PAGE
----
NASA's newest communications antenna became operational today following a ribbon-cutting ceremony at the Alaska Satellite Facility in Fairbanks. The antenna will increase the agency's communications support to Earth-observing missions.
NASA spacecraft collect massive amounts of scientific data every day, but there are no fiber cables or internet hookups in space. How do they transmit that data to the ground or receive commands from mission operators? That's where the agency's three communications networks come in: the Deep Space Network, the Space Network and the Near Earth Network (NEN).
The new antenna is part of the NEN, which provides communications support to spacecraft up to 1.2 million miles from Earth. The NEN is a direct-to-ground communications network, meaning that it doesn't use any space-based assets, like Tracking and Data Relay Satellites, to relay communications. Instead, NASA missions communicate directly with the network's ground-based antennas when they are within line of sight. In addition to their data transfer services, NEN antennas provide constant telemetry, tracking and command for the spacecraft. This helps track the spacecraft's location in space and take care of "housekeeping" items, such as adjusting the satellite's orbit or re-aligning the solar panels.
AS-2, as the antenna is called, replaces an outdated antenna at the Alaska Satellite Facility. It greatly expands on the services the previous antenna was able to provide. AS-2's location in Alaska is ideal for communicating with polar-orbiting missions, most of which are Earth science missions. High-latitude locations like Fairbanks can communicate numerous times per day with polar-orbiting satellites. The antenna will support several current and future Earth-observing missions that use the Alaska Satellite Facility, including Aqua, Aura and Soil Moisture Active Passive (SMAP). These missions provide critical data about Earth, such as information on the water cycle, air quality and other aspects of the environment.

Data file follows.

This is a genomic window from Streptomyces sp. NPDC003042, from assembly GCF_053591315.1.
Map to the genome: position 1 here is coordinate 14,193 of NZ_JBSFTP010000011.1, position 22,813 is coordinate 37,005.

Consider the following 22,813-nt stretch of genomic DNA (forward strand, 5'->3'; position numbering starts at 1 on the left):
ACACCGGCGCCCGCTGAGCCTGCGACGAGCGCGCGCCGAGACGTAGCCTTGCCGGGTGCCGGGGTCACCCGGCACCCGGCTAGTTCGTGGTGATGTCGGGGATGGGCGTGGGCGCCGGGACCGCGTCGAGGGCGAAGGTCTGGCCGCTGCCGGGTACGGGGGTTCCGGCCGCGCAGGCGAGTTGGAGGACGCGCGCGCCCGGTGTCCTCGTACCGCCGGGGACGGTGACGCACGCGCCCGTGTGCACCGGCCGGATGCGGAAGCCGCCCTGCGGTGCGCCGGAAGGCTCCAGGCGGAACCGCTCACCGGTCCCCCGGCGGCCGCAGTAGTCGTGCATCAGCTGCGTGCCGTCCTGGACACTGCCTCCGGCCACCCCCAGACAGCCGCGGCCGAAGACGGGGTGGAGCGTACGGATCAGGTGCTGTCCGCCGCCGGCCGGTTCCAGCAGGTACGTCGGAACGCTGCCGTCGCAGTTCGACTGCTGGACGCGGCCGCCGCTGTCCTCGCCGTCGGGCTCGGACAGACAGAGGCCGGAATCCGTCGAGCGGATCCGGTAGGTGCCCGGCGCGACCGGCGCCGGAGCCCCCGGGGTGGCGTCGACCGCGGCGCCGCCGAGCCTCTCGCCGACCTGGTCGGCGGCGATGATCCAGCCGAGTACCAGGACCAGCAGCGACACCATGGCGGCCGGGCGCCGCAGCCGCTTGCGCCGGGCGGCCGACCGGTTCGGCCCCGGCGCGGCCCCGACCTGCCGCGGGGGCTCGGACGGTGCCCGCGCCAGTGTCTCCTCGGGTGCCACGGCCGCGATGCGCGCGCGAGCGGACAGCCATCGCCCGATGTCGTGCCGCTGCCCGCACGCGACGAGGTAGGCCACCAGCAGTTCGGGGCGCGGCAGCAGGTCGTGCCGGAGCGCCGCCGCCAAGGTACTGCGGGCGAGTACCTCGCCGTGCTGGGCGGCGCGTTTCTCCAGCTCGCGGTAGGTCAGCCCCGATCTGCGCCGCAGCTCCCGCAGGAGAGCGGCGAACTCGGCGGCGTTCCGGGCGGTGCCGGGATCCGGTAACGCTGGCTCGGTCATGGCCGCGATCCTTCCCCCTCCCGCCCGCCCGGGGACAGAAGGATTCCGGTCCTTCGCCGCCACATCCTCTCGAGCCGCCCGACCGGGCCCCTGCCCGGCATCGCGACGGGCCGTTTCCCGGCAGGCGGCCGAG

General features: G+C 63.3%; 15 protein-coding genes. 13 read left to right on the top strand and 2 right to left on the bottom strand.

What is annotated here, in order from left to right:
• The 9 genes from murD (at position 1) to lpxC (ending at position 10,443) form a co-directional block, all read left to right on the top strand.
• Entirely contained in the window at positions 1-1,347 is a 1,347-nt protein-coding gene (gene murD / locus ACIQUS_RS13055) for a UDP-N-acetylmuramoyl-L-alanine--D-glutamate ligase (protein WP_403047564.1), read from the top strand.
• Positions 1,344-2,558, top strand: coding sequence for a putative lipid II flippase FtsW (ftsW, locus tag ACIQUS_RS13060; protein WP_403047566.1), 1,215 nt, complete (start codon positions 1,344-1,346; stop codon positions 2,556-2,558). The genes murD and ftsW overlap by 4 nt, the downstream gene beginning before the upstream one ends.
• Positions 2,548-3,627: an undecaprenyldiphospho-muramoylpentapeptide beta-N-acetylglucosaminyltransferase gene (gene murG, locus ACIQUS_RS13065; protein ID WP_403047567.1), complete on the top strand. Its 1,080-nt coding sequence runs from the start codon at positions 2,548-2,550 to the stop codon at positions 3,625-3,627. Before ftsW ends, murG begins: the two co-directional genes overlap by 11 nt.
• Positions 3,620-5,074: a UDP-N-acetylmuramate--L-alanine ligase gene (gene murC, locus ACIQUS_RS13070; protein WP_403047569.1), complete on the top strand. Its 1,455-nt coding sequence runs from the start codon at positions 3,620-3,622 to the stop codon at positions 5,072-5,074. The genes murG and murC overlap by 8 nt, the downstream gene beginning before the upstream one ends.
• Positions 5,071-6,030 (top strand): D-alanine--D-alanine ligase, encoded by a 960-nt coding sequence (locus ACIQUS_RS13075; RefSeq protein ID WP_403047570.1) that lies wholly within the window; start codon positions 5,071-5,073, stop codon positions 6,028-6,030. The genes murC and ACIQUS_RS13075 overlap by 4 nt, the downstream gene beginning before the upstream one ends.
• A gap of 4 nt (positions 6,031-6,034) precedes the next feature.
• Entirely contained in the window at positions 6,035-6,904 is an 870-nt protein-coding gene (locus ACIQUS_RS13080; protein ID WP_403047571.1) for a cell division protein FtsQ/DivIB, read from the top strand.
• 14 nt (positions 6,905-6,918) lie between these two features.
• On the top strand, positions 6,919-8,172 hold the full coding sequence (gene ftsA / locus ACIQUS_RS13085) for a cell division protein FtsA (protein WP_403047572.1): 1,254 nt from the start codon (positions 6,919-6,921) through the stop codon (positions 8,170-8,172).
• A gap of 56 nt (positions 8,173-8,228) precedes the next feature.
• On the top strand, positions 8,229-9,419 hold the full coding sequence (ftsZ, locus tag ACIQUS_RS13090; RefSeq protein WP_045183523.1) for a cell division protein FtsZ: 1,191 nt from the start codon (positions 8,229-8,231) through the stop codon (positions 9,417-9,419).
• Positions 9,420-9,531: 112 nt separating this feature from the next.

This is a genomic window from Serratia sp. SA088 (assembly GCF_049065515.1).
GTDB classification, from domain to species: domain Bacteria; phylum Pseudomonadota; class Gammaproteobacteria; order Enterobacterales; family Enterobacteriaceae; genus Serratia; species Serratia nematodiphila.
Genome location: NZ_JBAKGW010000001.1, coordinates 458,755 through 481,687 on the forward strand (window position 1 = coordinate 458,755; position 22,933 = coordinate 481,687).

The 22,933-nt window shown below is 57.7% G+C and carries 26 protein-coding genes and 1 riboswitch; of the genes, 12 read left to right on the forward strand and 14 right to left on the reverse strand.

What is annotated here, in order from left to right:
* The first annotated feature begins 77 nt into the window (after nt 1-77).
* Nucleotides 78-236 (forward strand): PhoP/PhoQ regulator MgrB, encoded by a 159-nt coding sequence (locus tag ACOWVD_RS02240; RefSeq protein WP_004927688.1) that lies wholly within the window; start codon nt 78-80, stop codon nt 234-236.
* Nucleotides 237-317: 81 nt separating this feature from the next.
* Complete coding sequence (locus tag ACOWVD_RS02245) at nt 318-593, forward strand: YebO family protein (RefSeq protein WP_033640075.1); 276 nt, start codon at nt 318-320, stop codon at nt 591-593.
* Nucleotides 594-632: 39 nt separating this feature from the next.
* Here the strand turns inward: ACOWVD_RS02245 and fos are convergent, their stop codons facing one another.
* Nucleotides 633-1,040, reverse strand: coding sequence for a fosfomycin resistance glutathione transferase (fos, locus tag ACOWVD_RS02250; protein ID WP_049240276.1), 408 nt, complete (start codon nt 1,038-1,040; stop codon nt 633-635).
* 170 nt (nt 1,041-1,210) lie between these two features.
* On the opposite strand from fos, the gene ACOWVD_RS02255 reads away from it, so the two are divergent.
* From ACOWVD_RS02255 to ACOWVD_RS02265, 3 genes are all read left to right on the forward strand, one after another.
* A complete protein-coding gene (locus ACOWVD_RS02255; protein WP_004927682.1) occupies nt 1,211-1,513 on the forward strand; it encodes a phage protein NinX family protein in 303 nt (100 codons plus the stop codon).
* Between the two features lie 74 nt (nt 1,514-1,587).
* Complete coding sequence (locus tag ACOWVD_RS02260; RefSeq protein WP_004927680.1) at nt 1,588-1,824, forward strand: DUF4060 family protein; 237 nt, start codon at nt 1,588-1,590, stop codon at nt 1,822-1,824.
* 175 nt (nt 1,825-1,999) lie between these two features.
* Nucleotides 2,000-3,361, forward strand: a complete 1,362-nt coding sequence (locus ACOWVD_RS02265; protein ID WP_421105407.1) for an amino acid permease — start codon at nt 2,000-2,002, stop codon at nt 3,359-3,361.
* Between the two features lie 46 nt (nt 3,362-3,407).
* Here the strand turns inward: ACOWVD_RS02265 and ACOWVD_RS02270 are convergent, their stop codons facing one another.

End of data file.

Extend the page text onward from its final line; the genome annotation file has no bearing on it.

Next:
AS-2 is equipped with both S-band and X-band communications capabilities. These bands are radio frequency ranges that many spacecraft use to communicate. X-band has greater available bandwidth than than S-band.
Like its sister antennas, AS-1 and AS-3, the University of Alaska Fairbanks (UAF) will operate AS-2. The antennas have become well-known among students and alumni at the university, and many alumni spoke with NASA team members about how the data for their doctorate degrees was made possible through the NEN antenna.
"When we installed the new antenna, people stopped by and told us their stories about it," said Joe O'Brien, the AS-2 project manager at University of Alaska Fairbanks. "It was kind of neat to hear people's connection to the antenna, to know they care about it."
The NEN is located throughout the world. Network assets owned by NASA are located at Wallops Flight Facility in Virginia; McMurdo Ground Station in Antarctica; White Sands Complex in New Mexico; and owned by NASA, but operated by UAF, is the Fairbanks facility. The NEN also contains commercially owned stations from Kongsberg Satellite Services, South African National Space Agency, Swedish Space Corporation and the U.S. Navy.
Provided by NASA